How do killer whales communicate? A team of researchers at FAU set out to find answers. In order to find out how whales communicate, the researchers used deep learning to analyse the audio recordings and then compared these with the animals’ behaviour. The project has received 400,000 euros in funding from the German Research Foundation (DFG).
‘The language of killer whales is particularly well-suited to analysis. They often communicate within the group, for example while hunting or with juveniles. They also interact with other killer whale pods. The language used by the various groups even varies slightly, similarly to our dialects,’ explains Prof. Dr. Elmar Nöth, Chair of Computer Science 5 (Pattern Recognition) at FAU.
First of all, the team isolated the clicks, whistles or pulsed calls typical of killer whales using deep learning and filtered out other sounds originating from, for example, ships or seals. ‘We are now able to reliably identify the killer whale segments,’ says Nöth. At the moment, the researchers are working to split the recordings automatically into sequences. These recurring sequences consist of several sounds. If the sequences show similarities and occur repeatedly in the same situations, we can presume that it is the same message.
From one killer whale to another
‘We once observed the interaction between two killer whale pods. The juveniles moved away from the rest of the pod. The calls we recorded may mean something like “Where are you?” “- ‚ We’re over here”- “Come on, it’s time to go”‘, explained Nöth.
But how can the researchers check their hypotheses? ‘When analysing human language, you can usually enlist the help of someone who is bilingual. That is not the case with animals,’ agrees Nöth. The team of researchers must therefore compare the sounds with the whales’ behaviour. The aim is to draw up a glossary of killer whale vocabulary. The team is collaborating closely with biologists, continually discussing and comparing their findings.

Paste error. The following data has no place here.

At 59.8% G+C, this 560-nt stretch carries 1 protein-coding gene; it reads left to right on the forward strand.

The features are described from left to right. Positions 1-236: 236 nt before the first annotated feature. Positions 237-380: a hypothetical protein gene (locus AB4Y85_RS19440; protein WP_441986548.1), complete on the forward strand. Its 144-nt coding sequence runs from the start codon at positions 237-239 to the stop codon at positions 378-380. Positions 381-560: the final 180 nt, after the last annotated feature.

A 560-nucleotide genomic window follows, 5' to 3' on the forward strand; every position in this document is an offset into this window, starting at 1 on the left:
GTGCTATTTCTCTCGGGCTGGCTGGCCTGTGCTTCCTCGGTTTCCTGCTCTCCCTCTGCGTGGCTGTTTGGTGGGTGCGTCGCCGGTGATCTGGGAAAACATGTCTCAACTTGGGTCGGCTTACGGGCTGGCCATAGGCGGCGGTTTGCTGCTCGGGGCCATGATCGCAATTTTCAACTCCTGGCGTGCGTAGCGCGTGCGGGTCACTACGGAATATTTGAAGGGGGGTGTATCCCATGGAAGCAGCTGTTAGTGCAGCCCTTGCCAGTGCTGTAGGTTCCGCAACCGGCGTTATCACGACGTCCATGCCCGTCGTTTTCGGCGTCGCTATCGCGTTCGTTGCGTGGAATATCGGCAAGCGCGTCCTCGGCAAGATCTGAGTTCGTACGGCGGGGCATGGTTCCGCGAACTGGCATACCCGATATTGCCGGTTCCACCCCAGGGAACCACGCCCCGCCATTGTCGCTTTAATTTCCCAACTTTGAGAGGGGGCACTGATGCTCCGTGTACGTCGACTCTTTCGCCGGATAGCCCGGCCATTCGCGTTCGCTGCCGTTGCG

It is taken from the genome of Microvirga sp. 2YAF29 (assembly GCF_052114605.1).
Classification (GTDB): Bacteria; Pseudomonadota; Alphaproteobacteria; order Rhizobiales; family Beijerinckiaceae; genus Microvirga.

20,000 hours over two and a half years
The researchers have a total of almost 20,000 hours of material at their disposal. The recordings have been taken, for example, from the OrcaLab’s ‘orchive’. OrcaLab has installed five hydrophones in the waters off an island between Vancouver and the Canadian mainland and has been recording killer whale sounds for 23 years, first of all using tapes and cassettes, nowadays digitally. The team from FAU has also recorded killer whale signals during three expeditions of their own, during which they also investigated and documented the animals’ behaviour. ‘I would need almost two and a half years to listen to all the material in one go,’ explains Nöth.
Moving into the next stage of the project, the FAU researchers hope to make the software they use to analyse the killer whale sounds available to the public. Nöth explains, ‘Our algorithm can also be used to study other animals and their language. Thanks to the DFG funding, we can now employ a doctoral candidate and start to plan further expeditions.’